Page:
Jeff’s Surgery & Recovery: Behind the Scenes

Jeff before surgery

follow url Jeff before surgery

go site “My pastor is stoned.” It sounds like the introduction to a scandal. It was true, and I didn’t even try to hide it. In fact, it’s my favorite quote from this experience. It was the response of a church member who saw a photo of me posted online. The picture was of me leaving the hospital after my surgery. It’s not even where my story begins.

go to link a. I was jumped by a dozen ninjas…
b. It was a rough church elder meeting…
c. I threw a frisbee…
Pick one of the above headlines to explain how I got here. I’d prefer it was the ninja thing. The true story is that I was out with Amelia practicing throwing discs for disc golf. After about 45 minutes of throwing, I told Amelia I wanted to do “one last shot”, then we’d be finished. As I released the disc I felt something pull in my arm. The pain was so great I dropped to my knees. After catching my breath, I stood up and announced that I’d pulled a muscle. Two weeks later, Deana stopped by the office and teamed up with Norma to force me to see a doctor. They, legitimately, pointed out I was still unable to use my right arm. To them it was clear I’d done more than pull a muscle. I was still in denial. A visit to the doctor, follow-up MRI, and consult with a surgeon finally revealed the full truth – I’d torn the labral muscle from the bone in my shoulder.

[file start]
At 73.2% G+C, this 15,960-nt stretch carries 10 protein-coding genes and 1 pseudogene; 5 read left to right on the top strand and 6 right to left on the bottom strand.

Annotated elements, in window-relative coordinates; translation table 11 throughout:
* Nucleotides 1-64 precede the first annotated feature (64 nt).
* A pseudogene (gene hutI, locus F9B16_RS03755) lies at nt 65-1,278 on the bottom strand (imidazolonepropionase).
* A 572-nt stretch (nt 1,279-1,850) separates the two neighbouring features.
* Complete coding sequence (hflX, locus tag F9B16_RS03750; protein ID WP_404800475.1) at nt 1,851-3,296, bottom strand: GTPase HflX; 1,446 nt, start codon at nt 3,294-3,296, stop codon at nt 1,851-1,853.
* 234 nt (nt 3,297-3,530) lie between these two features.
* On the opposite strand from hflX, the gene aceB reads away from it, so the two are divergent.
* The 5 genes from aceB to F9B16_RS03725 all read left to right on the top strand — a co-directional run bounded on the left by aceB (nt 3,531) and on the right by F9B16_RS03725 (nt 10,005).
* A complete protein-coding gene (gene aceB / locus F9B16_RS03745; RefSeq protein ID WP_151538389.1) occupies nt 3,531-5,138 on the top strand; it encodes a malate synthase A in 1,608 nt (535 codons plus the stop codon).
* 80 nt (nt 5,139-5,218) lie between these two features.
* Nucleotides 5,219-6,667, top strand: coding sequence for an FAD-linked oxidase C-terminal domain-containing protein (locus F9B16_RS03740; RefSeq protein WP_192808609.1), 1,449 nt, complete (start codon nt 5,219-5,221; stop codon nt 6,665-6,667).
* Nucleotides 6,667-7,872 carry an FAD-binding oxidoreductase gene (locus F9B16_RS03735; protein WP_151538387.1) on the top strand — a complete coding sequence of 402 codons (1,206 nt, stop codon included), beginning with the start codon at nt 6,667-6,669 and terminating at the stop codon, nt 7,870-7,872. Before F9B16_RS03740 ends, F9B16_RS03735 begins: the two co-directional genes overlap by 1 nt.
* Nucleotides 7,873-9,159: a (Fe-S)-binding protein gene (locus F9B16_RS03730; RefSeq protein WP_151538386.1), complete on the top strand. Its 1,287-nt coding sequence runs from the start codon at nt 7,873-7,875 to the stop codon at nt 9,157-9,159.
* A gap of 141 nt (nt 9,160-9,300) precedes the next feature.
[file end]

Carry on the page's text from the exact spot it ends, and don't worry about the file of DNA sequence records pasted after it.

source link Surgery was the only way to fix the problem. I put the surgeon off a couple more weeks, giving me time to finish the sermon series I was in the middle of, and agreed to what I thought would be a “minor” procedure and recovery. Mind you, that’s not what the doctor said. He explained it as a painful surgery followed by a lengthy, very restricted recovery. He clearly didn’t know me. I don’t stay down for long. I suck it up and keep going. I humored him with a nod and expected a day or two at home, followed by a light week of office work. Little did I know the surgeon was humoring my bravado. I showed up for surgery on Wednesday, October 14th. As a pastor, I’ve spent so many hours with people in hospitals, it really didn’t bother me. I joked about my situation with the hospital staff. I kept checking email via my phone and was encouraged by dozens and dozens of emails and posts from people who were praying for me. No big deal. Our church elder chairman Don Reed showed up to pray with Deana and I while I was in pre-op. The surgeon finally popped in for a final check on things and we talked about our family visit to the Texas State Fair the day before, our dog, and the fact that I’d run three miles early that morning before coming in for surgery. No big deal. I kissed Deana, and they wheeled me away. That was the last time I thought the situation was “no big deal.”